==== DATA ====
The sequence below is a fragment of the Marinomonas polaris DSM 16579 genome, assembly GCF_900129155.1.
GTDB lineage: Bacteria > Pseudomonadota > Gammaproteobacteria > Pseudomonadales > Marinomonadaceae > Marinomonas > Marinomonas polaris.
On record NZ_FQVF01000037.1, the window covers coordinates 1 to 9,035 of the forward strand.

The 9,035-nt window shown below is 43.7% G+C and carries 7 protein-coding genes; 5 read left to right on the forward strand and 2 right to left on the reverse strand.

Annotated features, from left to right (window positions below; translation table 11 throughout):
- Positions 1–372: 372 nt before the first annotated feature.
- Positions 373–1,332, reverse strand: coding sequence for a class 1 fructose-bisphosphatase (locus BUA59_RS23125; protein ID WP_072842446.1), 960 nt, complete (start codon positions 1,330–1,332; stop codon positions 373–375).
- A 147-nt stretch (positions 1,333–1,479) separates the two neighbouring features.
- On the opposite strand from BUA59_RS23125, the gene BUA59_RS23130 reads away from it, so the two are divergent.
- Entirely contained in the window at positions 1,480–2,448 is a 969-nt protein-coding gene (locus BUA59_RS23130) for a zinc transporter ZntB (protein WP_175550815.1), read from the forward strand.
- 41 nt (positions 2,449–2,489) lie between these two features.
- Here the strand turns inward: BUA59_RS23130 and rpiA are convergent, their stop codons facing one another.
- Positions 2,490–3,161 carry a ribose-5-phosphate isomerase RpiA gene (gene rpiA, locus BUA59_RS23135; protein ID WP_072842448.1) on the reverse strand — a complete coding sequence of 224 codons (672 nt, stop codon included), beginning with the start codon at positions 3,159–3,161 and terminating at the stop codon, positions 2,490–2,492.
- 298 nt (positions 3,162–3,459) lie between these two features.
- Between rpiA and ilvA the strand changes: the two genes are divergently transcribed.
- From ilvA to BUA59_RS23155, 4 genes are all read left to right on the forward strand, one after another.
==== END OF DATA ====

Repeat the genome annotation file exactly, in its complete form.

The sequence below is a fragment of the Marinomonas polaris DSM 16579 genome, assembly GCF_900129155.1.
GTDB lineage: Bacteria > Pseudomonadota > Gammaproteobacteria > Pseudomonadales > Marinomonadaceae > Marinomonas > Marinomonas polaris.
On record NZ_FQVF01000037.1, the window covers coordinates 1 to 9,035 of the forward strand.

The 9,035-nt window shown below is 43.7% G+C and carries 7 protein-coding genes; 5 read left to right on the forward strand and 2 right to left on the reverse strand.

Annotated features, from left to right (window positions below; translation table 11 throughout):
- Positions 1–372: 372 nt before the first annotated feature.
- Positions 373–1,332, reverse strand: coding sequence for a class 1 fructose-bisphosphatase (locus BUA59_RS23125; protein ID WP_072842446.1), 960 nt, complete (start codon positions 1,330–1,332; stop codon positions 373–375).
- A 147-nt stretch (positions 1,333–1,479) separates the two neighbouring features.
- On the opposite strand from BUA59_RS23125, the gene BUA59_RS23130 reads away from it, so the two are divergent.
- Entirely contained in the window at positions 1,480–2,448 is a 969-nt protein-coding gene (locus BUA59_RS23130) for a zinc transporter ZntB (protein WP_175550815.1), read from the forward strand.
- 41 nt (positions 2,449–2,489) lie between these two features.
- Here the strand turns inward: BUA59_RS23130 and rpiA are convergent, their stop codons facing one another.
- Positions 2,490–3,161 carry a ribose-5-phosphate isomerase RpiA gene (gene rpiA, locus BUA59_RS23135; protein ID WP_072842448.1) on the reverse strand — a complete coding sequence of 224 codons (672 nt, stop codon included), beginning with the start codon at positions 3,159–3,161 and terminating at the stop codon, positions 2,490–2,492.
- 298 nt (positions 3,162–3,459) lie between these two features.
- Between rpiA and ilvA the strand changes: the two genes are divergently transcribed.
- From ilvA to BUA59_RS23155, 4 genes are all read left to right on the forward strand, one after another.